Minimum Wage Increases and Vacancies
Murat Tasci and
Didem Tuzemen ()
No 201930, Working Papers from Federal Reserve Bank of Cleveland
We estimate the impact of minimum-wage increases on the quantity of labor demanded as measured by firms’ vacancy postings. We use propriety, county-level vacancy data from the Conference Board’s Help Wanted Online database. Our identification relies on the disproportionate effects of minimum-wage hikes on different occupations, as the wage distribution around the binding minimum wage differs by occupation. We find that minimum-wage increases during the 2005-2018 period have led to substantial declines in vacancy postings in at-risk occupations, occupations with a larger share of employment around the prevailing minimum wage. Our estimate implies that a 10 percent increase in the binding minimum- wage level reduces vacancies by 2.4 percent in this group. The negative effect is concentrated not exclusively in the routine jobs, but more in the manual occupations.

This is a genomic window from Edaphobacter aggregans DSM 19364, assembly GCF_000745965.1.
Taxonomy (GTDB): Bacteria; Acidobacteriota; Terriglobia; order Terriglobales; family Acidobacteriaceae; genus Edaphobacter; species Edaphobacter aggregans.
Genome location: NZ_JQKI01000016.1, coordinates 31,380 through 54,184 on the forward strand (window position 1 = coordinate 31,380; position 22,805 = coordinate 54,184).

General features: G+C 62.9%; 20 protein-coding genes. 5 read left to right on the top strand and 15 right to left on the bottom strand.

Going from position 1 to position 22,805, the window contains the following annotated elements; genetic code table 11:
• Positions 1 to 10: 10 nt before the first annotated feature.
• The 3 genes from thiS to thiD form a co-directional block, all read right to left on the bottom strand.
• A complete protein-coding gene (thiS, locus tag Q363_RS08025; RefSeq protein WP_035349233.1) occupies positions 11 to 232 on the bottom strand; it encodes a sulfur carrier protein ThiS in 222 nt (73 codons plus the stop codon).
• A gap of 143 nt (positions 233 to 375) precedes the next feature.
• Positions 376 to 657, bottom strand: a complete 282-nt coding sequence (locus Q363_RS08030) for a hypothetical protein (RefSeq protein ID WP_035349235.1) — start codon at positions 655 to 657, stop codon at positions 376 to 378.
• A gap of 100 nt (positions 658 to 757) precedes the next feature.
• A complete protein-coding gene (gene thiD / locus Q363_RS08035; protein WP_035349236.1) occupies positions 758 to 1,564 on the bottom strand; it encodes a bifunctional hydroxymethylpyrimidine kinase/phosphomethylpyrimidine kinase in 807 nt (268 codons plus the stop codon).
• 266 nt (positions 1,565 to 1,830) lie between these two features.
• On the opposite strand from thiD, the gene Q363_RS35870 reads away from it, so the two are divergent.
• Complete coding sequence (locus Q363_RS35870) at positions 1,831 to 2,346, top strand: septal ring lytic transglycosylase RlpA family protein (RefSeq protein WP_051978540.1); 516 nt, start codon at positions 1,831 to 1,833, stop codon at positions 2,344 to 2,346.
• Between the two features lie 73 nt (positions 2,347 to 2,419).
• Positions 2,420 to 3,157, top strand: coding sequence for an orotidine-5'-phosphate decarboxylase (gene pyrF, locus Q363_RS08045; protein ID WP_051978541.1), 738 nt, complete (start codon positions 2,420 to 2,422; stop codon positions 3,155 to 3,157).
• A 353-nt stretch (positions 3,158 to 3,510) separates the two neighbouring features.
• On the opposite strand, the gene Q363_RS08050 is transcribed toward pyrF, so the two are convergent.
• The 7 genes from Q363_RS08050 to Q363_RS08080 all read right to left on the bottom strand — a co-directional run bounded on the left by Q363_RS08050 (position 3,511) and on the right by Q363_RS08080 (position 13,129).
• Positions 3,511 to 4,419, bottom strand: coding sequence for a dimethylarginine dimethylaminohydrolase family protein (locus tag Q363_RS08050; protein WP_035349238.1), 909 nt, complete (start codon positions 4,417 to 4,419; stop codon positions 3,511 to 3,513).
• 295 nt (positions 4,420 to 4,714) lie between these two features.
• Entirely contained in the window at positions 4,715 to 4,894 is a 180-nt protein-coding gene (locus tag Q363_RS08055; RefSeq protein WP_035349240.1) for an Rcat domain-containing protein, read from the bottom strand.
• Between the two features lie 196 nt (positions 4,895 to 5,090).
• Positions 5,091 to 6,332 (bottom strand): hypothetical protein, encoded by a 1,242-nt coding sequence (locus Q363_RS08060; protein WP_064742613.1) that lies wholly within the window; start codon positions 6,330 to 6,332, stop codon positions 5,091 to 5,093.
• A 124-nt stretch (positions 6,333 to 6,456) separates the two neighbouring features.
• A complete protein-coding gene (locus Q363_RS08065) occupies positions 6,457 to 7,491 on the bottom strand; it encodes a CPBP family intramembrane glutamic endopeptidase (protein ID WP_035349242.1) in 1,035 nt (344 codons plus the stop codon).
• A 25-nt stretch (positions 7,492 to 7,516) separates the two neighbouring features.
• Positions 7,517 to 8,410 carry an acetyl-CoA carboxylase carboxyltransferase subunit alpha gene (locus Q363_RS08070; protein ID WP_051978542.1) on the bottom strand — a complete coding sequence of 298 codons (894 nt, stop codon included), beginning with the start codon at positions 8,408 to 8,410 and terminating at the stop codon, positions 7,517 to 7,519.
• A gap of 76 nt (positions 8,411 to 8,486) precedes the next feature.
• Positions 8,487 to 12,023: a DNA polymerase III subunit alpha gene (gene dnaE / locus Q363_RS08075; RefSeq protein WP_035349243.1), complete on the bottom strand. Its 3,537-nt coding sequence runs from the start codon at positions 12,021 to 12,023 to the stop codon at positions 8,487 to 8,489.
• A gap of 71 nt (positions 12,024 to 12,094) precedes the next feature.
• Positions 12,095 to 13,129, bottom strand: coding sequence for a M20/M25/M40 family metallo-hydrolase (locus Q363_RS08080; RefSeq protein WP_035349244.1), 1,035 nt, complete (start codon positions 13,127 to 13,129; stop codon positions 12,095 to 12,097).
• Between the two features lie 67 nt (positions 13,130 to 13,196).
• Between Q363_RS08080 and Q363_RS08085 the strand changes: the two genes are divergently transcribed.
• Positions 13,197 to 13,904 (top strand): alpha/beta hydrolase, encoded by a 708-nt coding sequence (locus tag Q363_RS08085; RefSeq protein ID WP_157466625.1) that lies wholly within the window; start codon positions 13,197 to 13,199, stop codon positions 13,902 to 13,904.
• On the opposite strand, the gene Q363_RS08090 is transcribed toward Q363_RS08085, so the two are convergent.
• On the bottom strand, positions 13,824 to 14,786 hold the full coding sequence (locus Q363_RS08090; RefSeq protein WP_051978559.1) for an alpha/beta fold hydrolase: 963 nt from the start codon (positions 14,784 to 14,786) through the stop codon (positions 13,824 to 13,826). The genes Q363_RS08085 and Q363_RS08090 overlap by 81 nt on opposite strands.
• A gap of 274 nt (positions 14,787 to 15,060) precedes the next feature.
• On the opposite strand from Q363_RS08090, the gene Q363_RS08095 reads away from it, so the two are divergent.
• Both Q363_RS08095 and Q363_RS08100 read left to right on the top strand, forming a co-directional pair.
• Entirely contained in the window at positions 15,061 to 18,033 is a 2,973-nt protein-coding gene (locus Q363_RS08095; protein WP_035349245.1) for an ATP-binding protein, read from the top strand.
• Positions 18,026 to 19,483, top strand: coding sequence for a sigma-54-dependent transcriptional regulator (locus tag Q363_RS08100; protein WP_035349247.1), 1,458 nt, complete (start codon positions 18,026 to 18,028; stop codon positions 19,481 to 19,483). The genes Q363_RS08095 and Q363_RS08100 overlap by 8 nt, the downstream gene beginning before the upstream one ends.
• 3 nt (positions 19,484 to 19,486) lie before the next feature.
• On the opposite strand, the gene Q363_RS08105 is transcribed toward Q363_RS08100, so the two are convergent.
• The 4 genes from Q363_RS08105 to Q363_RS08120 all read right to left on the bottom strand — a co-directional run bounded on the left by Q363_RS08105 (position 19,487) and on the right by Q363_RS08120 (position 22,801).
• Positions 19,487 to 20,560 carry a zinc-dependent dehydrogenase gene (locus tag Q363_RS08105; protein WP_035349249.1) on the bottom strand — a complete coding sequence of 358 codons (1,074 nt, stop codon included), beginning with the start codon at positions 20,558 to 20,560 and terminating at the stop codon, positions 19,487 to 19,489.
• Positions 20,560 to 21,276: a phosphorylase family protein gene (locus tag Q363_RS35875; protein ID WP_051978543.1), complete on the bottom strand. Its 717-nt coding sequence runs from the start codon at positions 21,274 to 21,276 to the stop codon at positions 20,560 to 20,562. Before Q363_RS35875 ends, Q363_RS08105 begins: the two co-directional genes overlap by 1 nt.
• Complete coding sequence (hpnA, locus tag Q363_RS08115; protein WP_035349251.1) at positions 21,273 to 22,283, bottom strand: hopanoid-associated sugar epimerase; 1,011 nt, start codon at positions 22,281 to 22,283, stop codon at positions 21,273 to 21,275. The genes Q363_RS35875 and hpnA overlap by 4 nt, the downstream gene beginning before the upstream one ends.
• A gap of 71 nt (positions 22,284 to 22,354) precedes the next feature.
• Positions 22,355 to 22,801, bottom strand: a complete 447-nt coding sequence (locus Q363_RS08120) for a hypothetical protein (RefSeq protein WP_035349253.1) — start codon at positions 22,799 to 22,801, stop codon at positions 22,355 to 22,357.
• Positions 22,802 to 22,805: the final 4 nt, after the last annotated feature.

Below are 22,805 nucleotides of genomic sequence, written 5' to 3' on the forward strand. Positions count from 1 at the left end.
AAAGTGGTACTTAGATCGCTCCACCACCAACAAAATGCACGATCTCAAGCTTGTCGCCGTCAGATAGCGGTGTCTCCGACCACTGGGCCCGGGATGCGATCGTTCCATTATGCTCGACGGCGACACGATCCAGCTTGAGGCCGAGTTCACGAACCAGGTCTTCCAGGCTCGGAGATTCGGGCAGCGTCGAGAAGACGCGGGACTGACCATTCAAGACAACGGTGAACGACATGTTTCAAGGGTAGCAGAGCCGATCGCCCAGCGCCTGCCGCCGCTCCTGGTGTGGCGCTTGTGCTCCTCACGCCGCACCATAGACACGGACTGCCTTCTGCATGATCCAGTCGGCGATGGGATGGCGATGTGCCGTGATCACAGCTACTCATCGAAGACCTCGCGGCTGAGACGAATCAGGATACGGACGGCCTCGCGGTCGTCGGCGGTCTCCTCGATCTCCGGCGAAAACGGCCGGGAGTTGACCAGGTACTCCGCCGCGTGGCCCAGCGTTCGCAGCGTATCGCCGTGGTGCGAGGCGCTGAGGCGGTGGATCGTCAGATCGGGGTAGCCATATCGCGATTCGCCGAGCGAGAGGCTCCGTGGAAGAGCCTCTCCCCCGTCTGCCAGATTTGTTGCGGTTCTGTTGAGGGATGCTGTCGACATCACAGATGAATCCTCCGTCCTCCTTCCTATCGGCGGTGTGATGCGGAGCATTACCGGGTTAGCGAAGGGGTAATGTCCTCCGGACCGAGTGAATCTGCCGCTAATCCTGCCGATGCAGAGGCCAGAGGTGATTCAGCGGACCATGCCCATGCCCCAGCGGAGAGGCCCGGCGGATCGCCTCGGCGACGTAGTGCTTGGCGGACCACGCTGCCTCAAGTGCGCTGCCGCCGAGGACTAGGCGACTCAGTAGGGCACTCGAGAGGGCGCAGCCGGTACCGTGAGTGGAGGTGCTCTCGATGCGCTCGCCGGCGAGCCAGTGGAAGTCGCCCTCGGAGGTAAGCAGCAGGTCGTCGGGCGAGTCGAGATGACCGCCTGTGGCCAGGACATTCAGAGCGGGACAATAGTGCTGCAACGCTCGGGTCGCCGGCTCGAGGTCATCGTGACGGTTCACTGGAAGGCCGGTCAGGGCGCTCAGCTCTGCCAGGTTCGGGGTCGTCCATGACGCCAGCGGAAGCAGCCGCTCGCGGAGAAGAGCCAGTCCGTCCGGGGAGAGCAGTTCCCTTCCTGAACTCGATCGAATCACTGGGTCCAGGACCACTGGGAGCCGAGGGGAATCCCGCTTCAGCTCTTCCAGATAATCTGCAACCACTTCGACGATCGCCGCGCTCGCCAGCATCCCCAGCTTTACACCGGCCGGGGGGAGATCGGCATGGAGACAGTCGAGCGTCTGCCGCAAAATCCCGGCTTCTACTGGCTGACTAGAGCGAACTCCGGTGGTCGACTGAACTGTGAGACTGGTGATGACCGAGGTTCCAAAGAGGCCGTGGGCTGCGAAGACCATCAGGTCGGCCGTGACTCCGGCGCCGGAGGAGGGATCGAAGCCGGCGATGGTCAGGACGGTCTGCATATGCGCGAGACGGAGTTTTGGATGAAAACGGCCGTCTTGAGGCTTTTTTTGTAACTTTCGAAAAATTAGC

Keywords: Search and Matching; Hiring; Minimum Wage; Vacancies (search for similar items in EconPapers)
JEL-codes: E24 E32 J30 J41 J63 J64 (search for similar items in EconPapers)
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